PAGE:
Storms that shaped the Delaware coast topic Sept. 14 in Rehoboth

September 10, 2017

With wide expanses of sand and quiet rolling surf, the Delaware coast is enjoyed by hundreds of thousands of vacationers each summer. While most days are sunny and pleasant, sometimes the skies darken, the tides rise and the coast becomes engulfed in a violent vortex of wind, rain and in the winter months, snow.

Most prominent of these storms are the fast-moving hurricanes that have ripped along the coast destroying boardwalks and beachfront homes in their path, but the coast is also visited by great lumbering nor'easters that pound the area for days. Less well known are the ice storms that have occasionally turned southern Delaware into a frozen wasteland.

The Rehoboth Beach Museum invites members and friends to come at 7 p.m., Thursday, Sept. 14, and listen to stories about how storms have shaped the area. Mike Morgan, historian and author, will talk about the effects weather has on the Delaware Coast.

A former high school teacher from Baltimore, Md., Morgan has been writing freelance newspaper articles on the history of coastal Delaware for over three decades. The author of Delaware Diary, which appears weekly in the Delaware Coast Press, and Sussex Journal, which is a weekly feature of the Wave, he holds a master’s degree in history from Morgan State University. For over a decade, Morgan was a member of the interpretive staff at Fort McHenry National Monument and Historic Shrine, where he served in the fort's living history program as the first sergeant of the Fort McHenry Guard.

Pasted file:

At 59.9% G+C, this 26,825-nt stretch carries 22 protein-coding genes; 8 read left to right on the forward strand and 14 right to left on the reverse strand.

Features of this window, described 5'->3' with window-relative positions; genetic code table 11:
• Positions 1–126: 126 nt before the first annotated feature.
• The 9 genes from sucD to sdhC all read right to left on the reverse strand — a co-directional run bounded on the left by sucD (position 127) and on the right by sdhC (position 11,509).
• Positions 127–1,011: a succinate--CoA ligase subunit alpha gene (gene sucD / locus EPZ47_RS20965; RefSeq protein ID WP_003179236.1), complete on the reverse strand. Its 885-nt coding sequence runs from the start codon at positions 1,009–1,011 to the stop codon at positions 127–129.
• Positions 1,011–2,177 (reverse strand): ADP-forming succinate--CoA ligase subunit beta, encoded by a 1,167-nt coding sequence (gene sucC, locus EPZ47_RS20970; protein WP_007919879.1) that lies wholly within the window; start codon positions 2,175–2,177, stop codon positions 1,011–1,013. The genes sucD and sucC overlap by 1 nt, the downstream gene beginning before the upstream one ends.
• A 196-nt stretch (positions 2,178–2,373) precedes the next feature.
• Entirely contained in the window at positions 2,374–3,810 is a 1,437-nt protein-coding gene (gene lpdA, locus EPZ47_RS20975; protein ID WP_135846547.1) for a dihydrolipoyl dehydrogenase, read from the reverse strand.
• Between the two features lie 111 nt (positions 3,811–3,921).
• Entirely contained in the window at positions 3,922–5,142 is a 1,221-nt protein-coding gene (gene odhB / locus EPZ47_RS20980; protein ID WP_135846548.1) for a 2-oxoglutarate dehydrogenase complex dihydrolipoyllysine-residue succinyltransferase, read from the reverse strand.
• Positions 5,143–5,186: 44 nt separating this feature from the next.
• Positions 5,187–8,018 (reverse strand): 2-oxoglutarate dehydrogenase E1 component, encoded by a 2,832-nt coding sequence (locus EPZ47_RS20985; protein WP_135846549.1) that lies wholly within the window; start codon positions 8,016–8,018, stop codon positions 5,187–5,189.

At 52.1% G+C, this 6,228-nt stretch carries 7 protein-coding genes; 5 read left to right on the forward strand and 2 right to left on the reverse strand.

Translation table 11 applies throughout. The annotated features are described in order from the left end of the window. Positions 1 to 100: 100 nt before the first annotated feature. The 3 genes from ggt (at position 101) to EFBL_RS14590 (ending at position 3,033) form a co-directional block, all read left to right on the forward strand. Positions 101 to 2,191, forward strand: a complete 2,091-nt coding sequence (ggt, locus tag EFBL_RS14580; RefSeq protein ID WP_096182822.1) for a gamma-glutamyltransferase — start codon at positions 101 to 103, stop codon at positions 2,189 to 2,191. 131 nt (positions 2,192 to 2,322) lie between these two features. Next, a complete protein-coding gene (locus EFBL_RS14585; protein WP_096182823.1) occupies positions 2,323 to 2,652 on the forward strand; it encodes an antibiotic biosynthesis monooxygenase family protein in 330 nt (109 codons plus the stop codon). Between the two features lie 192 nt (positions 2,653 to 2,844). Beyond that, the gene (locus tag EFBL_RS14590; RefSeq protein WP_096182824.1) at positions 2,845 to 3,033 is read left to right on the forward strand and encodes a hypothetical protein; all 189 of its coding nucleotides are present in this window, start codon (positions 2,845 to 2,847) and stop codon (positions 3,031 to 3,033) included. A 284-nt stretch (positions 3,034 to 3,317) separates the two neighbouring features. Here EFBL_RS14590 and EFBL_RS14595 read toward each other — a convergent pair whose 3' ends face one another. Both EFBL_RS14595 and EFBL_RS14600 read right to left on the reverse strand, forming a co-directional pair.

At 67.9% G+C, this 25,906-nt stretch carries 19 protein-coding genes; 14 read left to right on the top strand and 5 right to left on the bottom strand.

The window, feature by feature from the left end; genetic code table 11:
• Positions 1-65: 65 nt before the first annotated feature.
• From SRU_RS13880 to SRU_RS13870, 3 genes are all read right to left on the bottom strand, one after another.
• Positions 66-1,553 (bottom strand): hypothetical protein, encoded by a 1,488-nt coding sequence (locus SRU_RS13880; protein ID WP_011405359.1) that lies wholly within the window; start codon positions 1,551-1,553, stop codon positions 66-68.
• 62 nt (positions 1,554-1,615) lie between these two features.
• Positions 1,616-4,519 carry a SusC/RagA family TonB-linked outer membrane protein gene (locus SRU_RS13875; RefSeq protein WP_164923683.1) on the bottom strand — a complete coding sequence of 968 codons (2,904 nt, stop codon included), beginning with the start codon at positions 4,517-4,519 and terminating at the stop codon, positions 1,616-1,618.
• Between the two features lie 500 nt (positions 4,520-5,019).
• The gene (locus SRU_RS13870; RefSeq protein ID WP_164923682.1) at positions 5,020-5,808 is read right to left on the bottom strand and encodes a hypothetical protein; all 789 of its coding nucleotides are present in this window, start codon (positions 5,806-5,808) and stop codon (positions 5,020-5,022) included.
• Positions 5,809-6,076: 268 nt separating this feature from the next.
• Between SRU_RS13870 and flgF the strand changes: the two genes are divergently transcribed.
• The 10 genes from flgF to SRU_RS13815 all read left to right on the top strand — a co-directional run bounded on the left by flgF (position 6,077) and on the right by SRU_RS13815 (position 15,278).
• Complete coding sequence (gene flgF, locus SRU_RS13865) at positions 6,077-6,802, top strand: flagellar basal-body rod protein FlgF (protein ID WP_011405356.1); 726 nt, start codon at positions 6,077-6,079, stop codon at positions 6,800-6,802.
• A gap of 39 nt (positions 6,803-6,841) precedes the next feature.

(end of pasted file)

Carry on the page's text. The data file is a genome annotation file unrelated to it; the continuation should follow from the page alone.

Morgan has also published articles in several national magazines, and his “Lore of Delmarva” weekly radio commentary on historical topics relating to Maryland and Delaware is broadcast by station WGMD 92.7. Morgan is also the author of eight books on coastal history including “Rehoboth Beach, A History of Surf and Sand,” “Delmarva's Patty Cannon; The Devil on the Nanticoke” and “World War II and the Delaware Coast.”

The Rehoboth Beach Museum is at 511 Rehoboth Ave.. The program is free for historical society members. A $5 donation is suggested for nonmembers. Reservations are required. Call 302-227-7310 to make a reservation.